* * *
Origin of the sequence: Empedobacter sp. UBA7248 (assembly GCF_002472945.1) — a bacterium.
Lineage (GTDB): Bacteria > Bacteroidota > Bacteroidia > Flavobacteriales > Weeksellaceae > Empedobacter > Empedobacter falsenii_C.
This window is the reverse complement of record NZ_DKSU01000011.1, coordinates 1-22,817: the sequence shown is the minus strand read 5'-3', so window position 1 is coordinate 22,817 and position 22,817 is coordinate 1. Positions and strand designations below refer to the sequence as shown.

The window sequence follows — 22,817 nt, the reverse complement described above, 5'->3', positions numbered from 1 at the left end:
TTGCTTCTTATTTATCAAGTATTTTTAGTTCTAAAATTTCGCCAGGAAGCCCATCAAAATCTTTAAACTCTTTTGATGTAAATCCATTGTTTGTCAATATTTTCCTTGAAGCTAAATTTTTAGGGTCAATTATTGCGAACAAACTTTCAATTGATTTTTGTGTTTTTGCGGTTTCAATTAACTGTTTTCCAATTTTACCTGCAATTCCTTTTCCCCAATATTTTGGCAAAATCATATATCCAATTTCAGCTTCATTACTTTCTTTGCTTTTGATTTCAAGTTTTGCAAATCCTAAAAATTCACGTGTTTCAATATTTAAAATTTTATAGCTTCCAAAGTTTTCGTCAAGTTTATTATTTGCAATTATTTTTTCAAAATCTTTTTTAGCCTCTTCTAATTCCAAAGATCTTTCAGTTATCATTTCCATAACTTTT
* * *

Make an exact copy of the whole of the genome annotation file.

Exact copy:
Origin of the sequence: Empedobacter sp. UBA7248 (assembly GCF_002472945.1) — a bacterium.
Lineage (GTDB): Bacteria > Bacteroidota > Bacteroidia > Flavobacteriales > Weeksellaceae > Empedobacter > Empedobacter falsenii_C.
This window is the reverse complement of record NZ_DKSU01000011.1, coordinates 1-22,817: the sequence shown is the minus strand read 5'-3', so window position 1 is coordinate 22,817 and position 22,817 is coordinate 1. Positions and strand designations below refer to the sequence as shown.

The window sequence follows — 22,817 nt, the reverse complement described above, 5'->3', positions numbered from 1 at the left end:
TTGCTTCTTATTTATCAAGTATTTTTAGTTCTAAAATTTCGCCAGGAAGCCCATCAAAATCTTTAAACTCTTTTGATGTAAATCCATTGTTTGTCAATATTTTCCTTGAAGCTAAATTTTTAGGGTCAATTATTGCGAACAAACTTTCAATTGATTTTTGTGTTTTTGCGGTTTCAATTAACTGTTTTCCAATTTTACCTGCAATTCCTTTTCCCCAATATTTTGGCAAAATCATATATCCAATTTCAGCTTCATTACTTTCTTTGCTTTTGATTTCAAGTTTTGCAAATCCTAAAAATTCACGTGTTTCAATATTTAAAATTTTATAGCTTCCAAAGTTTTCGTCAAGTTTATTATTTGCAATTATTTTTTCAAAATCTTTTTTAGCCTCTTCTAATTCCAAAGATCTTTCAGTTATCATTTCCATAACTTTT